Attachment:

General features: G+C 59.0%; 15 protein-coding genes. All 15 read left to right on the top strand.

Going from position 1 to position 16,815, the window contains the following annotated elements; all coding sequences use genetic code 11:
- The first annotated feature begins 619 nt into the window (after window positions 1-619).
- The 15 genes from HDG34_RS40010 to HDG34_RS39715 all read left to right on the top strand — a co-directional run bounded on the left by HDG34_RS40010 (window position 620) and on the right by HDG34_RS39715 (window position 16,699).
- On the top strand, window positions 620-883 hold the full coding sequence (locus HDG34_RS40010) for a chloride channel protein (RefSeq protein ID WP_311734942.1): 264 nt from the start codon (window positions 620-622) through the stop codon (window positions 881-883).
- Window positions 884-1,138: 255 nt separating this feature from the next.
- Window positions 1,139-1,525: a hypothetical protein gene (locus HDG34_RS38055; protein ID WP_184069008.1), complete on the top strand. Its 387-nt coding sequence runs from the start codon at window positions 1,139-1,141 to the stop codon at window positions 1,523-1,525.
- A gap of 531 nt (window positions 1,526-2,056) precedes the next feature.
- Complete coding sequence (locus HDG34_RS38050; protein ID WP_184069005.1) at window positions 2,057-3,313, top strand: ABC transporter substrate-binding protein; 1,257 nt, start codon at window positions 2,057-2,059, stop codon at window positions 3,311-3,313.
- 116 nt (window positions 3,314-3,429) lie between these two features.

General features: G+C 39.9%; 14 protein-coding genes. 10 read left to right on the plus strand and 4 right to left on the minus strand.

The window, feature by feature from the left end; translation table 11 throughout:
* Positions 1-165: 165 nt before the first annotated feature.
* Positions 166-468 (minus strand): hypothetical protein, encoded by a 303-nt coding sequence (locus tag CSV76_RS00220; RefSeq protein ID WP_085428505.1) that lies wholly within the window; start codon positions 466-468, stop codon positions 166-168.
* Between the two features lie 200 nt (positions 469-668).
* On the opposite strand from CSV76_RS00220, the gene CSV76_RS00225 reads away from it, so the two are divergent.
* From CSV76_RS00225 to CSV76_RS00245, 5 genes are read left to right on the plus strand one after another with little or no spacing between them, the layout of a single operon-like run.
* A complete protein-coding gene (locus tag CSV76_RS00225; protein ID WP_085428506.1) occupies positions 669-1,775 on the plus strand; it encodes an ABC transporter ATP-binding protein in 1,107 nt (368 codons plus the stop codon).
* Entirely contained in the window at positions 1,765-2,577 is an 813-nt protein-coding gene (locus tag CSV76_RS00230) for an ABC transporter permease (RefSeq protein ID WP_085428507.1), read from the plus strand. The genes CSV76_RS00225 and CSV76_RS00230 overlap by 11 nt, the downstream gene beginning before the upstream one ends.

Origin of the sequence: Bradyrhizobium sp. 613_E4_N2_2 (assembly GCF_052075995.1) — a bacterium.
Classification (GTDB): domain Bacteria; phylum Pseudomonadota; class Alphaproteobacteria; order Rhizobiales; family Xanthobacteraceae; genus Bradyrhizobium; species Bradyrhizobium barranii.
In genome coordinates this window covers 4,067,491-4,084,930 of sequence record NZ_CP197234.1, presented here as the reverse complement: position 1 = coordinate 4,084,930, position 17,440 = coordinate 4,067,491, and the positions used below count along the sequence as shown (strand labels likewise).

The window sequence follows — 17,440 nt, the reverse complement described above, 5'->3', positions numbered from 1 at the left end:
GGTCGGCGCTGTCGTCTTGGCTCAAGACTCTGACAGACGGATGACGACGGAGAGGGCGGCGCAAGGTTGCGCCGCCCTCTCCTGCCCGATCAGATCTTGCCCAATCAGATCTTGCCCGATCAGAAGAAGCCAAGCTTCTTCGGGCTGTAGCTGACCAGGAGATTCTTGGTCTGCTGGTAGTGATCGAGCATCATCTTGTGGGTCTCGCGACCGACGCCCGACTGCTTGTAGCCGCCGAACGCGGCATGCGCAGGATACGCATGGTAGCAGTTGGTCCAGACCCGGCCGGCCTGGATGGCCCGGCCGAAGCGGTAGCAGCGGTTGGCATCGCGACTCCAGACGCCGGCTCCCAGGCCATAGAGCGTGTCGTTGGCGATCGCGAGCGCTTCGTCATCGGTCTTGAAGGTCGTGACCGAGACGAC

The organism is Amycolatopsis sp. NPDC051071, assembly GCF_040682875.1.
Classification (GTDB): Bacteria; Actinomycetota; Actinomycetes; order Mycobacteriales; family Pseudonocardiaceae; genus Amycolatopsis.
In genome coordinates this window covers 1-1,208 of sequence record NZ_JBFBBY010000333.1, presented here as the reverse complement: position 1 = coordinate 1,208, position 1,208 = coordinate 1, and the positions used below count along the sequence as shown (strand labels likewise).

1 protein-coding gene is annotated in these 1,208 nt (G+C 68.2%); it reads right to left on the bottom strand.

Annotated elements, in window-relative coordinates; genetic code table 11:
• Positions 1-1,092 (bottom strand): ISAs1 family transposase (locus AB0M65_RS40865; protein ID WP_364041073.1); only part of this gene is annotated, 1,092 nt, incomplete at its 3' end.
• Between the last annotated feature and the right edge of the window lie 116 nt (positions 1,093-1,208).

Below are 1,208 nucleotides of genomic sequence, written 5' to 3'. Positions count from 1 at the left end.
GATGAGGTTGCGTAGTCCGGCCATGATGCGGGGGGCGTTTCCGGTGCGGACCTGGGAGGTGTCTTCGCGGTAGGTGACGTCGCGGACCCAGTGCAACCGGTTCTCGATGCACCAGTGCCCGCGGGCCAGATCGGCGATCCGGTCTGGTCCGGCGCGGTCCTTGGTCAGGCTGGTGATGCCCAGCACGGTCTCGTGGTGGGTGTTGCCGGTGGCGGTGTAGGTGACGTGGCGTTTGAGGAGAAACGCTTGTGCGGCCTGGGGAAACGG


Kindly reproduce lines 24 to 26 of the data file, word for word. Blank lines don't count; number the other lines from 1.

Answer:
GGTCGGCGCTGTCGTCTTGGCTCAAGACTCTGACAGACGGATGACGACGGAGAGGGCGGCGCAAGGTTGCGCCGCCCTCTCCTGCCCGATCAGATCTTGCCCAATCAGATCTTGCCCGATCAGAAGAAGCCAAGCTTCTTCGGGCTGTAGCTGACCAGGAGATTCTTGGTCTGCTGGTAGTGATCGAGCATCATCTTGTGGGTCTCGCGACCGACGCCCGACTGCTTGTAGCCGCCGAACGCGGCATGCGCAGGATACGCATGGTAGCAGTTGGTCCAGACCCGGCCGGCCTGGATGGCCCGGCCGAAGCGGTAGCAGCGGTTGGCATCGCGACTCCAGACGCCGGCTCCCAGGCCATAGAGCGTGTCGTTGGCGATCGCGAGCGCTTCGTCATCGGTCTTGAAGGTCGTGACCGAGACGAC

The organism is Amycolatopsis sp. NPDC051071, assembly GCF_040682875.1.
Classification (GTDB): Bacteria; Actinomycetota; Actinomycetes; order Mycobacteriales; family Pseudonocardiaceae; genus Amycolatopsis.